Art dealer Charles Saatchi was due in court Thursday where he was expected to answer questions about his marriage to ex-wife Nigella Lawson.
He will be questioned as part of the trial against his and Nigela's former assistants, who are accused of using credit cards loaned to them by the family to spend more than £685,000 on themselves.
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Italian sisters Francesca and Elisabetta Grillo, who deny the charges against them, apparently spent the money on luxury goods and lived the "high life" like that "portrayed in glossy magazines", Jane Carpenter told jurors on Wednesday.
But as for the allegations of substance abuse made against the TV chef, the prosecutor said that the case is "not about other issues of matrimonial discord or drug taking. This case is a case about fraud."
The court had previously heard claims that Nigella used cocaine, cannabis and prescription pills on a daily basis and let her PAs use Charles' company credit card to keep her secret.
It was claimed the 53-year-old 'Domestic Goddess' had the 'non-verbal' agreement with the sisters in return for an understanding that they wouldn't leak details of her drug use.
Isleworth Crown Court in London heard on Tuesday that Art collector Charles sent his ex-wife an email saying he believed "every word" of the sisters' claims and added that he thought she had authorised their spending because she was so under the influence of drugs she couldn't remember what she had told them to spend money on.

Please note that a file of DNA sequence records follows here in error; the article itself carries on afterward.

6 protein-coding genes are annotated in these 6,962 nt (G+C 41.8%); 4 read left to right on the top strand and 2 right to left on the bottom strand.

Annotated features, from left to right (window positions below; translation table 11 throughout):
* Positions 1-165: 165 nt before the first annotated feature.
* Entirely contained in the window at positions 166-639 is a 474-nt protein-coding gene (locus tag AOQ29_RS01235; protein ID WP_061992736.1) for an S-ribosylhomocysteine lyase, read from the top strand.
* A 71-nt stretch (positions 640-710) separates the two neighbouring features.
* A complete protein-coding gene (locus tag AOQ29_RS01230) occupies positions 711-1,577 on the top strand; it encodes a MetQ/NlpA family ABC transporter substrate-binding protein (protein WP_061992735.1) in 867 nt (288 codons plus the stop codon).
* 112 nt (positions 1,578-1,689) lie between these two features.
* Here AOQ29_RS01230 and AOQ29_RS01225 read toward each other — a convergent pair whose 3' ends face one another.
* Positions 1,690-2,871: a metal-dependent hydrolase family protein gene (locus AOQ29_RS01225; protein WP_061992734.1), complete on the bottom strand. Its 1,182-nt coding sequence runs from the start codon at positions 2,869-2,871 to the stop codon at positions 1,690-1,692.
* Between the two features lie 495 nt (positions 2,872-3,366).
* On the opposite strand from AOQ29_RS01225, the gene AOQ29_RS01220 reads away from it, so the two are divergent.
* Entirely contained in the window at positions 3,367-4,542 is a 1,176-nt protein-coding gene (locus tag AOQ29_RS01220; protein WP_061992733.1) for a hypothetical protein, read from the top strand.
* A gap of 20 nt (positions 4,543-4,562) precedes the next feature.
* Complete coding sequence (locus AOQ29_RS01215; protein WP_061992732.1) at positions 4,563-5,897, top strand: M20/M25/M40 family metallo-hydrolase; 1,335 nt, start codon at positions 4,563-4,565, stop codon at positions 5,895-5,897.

Legal representatives for the culinary star have described the allegations as "totally scurrilous" and untrue.
Sisters Francesca and Elisabetta Grillo, former PAs of Nigella and Charles
Nigella is expected to give evidence at a later date.
Earlier this year she filed for divorce from her husband of 10 years on the grounds of his "continued unreasonable behaviour".
Their relationship came to an end after pictures were published of Charles holding Nigella's throat at a top London restaurant.
Charles initially dismissed the incident as a "playful tiff" but later accepted a police caution for assault. He told the Mail on Sunday that the pictures gave a "wholly different and incorrect implication".